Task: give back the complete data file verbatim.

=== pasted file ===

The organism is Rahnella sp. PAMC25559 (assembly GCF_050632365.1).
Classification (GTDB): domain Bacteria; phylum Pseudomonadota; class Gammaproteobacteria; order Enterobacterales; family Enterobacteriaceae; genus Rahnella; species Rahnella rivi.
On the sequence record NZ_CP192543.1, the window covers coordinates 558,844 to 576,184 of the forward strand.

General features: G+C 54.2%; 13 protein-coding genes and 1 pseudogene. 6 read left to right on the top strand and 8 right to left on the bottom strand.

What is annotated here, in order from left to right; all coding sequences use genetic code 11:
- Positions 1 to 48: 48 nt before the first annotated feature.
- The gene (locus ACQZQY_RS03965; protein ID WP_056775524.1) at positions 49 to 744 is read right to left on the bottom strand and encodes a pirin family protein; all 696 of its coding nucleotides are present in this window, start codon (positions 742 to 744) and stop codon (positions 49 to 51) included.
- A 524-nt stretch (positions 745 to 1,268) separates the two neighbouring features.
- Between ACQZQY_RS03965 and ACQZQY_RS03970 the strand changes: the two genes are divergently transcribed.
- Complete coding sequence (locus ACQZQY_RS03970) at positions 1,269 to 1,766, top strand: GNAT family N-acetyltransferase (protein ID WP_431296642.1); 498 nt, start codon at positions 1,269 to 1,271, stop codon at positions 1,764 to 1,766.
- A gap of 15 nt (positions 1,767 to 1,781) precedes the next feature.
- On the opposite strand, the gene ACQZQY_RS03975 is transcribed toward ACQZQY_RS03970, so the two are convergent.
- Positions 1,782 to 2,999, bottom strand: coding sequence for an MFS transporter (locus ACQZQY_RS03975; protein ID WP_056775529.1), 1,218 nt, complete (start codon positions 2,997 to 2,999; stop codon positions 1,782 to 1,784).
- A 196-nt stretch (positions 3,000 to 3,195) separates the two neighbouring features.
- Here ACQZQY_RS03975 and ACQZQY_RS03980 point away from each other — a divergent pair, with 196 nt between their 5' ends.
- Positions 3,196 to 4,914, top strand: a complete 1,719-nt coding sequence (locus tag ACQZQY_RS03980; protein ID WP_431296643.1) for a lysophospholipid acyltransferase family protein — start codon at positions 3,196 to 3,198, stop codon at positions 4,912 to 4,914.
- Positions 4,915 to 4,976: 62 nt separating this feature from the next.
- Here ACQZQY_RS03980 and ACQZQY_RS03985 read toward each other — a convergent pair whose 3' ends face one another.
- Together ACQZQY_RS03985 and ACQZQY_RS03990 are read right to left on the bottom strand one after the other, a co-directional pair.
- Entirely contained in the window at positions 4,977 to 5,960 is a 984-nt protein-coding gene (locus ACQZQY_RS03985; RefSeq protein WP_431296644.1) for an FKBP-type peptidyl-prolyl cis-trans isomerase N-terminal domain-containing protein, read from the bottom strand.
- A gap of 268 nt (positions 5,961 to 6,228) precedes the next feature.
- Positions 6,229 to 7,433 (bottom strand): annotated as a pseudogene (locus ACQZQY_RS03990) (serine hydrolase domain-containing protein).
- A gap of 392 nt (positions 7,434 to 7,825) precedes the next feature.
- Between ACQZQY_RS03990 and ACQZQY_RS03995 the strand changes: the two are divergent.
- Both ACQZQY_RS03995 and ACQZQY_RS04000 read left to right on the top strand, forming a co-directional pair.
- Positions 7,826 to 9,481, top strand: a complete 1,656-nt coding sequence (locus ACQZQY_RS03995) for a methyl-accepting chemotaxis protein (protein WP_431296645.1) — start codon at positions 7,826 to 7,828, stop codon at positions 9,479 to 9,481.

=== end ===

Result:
The organism is Rahnella sp. PAMC25559 (assembly GCF_050632365.1).
Classification (GTDB): domain Bacteria; phylum Pseudomonadota; class Gammaproteobacteria; order Enterobacterales; family Enterobacteriaceae; genus Rahnella; species Rahnella rivi.
On the sequence record NZ_CP192543.1, the window covers coordinates 558,844 to 576,184 of the forward strand.

General features: G+C 54.2%; 13 protein-coding genes and 1 pseudogene. 6 read left to right on the top strand and 8 right to left on the bottom strand.

What is annotated here, in order from left to right; all coding sequences use genetic code 11:
- Positions 1 to 48: 48 nt before the first annotated feature.
- The gene (locus ACQZQY_RS03965; protein ID WP_056775524.1) at positions 49 to 744 is read right to left on the bottom strand and encodes a pirin family protein; all 696 of its coding nucleotides are present in this window, start codon (positions 742 to 744) and stop codon (positions 49 to 51) included.
- A 524-nt stretch (positions 745 to 1,268) separates the two neighbouring features.
- Between ACQZQY_RS03965 and ACQZQY_RS03970 the strand changes: the two genes are divergently transcribed.
- Complete coding sequence (locus ACQZQY_RS03970) at positions 1,269 to 1,766, top strand: GNAT family N-acetyltransferase (protein ID WP_431296642.1); 498 nt, start codon at positions 1,269 to 1,271, stop codon at positions 1,764 to 1,766.
- A gap of 15 nt (positions 1,767 to 1,781) precedes the next feature.
- On the opposite strand, the gene ACQZQY_RS03975 is transcribed toward ACQZQY_RS03970, so the two are convergent.
- Positions 1,782 to 2,999, bottom strand: coding sequence for an MFS transporter (locus ACQZQY_RS03975; protein ID WP_056775529.1), 1,218 nt, complete (start codon positions 2,997 to 2,999; stop codon positions 1,782 to 1,784).
- A 196-nt stretch (positions 3,000 to 3,195) separates the two neighbouring features.
- Here ACQZQY_RS03975 and ACQZQY_RS03980 point away from each other — a divergent pair, with 196 nt between their 5' ends.
- Positions 3,196 to 4,914, top strand: a complete 1,719-nt coding sequence (locus tag ACQZQY_RS03980; protein ID WP_431296643.1) for a lysophospholipid acyltransferase family protein — start codon at positions 3,196 to 3,198, stop codon at positions 4,912 to 4,914.
- Positions 4,915 to 4,976: 62 nt separating this feature from the next.
- Here ACQZQY_RS03980 and ACQZQY_RS03985 read toward each other — a convergent pair whose 3' ends face one another.
- Together ACQZQY_RS03985 and ACQZQY_RS03990 are read right to left on the bottom strand one after the other, a co-directional pair.
- Entirely contained in the window at positions 4,977 to 5,960 is a 984-nt protein-coding gene (locus ACQZQY_RS03985; RefSeq protein WP_431296644.1) for an FKBP-type peptidyl-prolyl cis-trans isomerase N-terminal domain-containing protein, read from the bottom strand.
- A gap of 268 nt (positions 5,961 to 6,228) precedes the next feature.
- Positions 6,229 to 7,433 (bottom strand): annotated as a pseudogene (locus ACQZQY_RS03990) (serine hydrolase domain-containing protein).
- A gap of 392 nt (positions 7,434 to 7,825) precedes the next feature.
- Between ACQZQY_RS03990 and ACQZQY_RS03995 the strand changes: the two are divergent.
- Both ACQZQY_RS03995 and ACQZQY_RS04000 read left to right on the top strand, forming a co-directional pair.
- Positions 7,826 to 9,481, top strand: a complete 1,656-nt coding sequence (locus ACQZQY_RS03995) for a methyl-accepting chemotaxis protein (protein WP_431296645.1) — start codon at positions 7,826 to 7,828, stop codon at positions 9,479 to 9,481.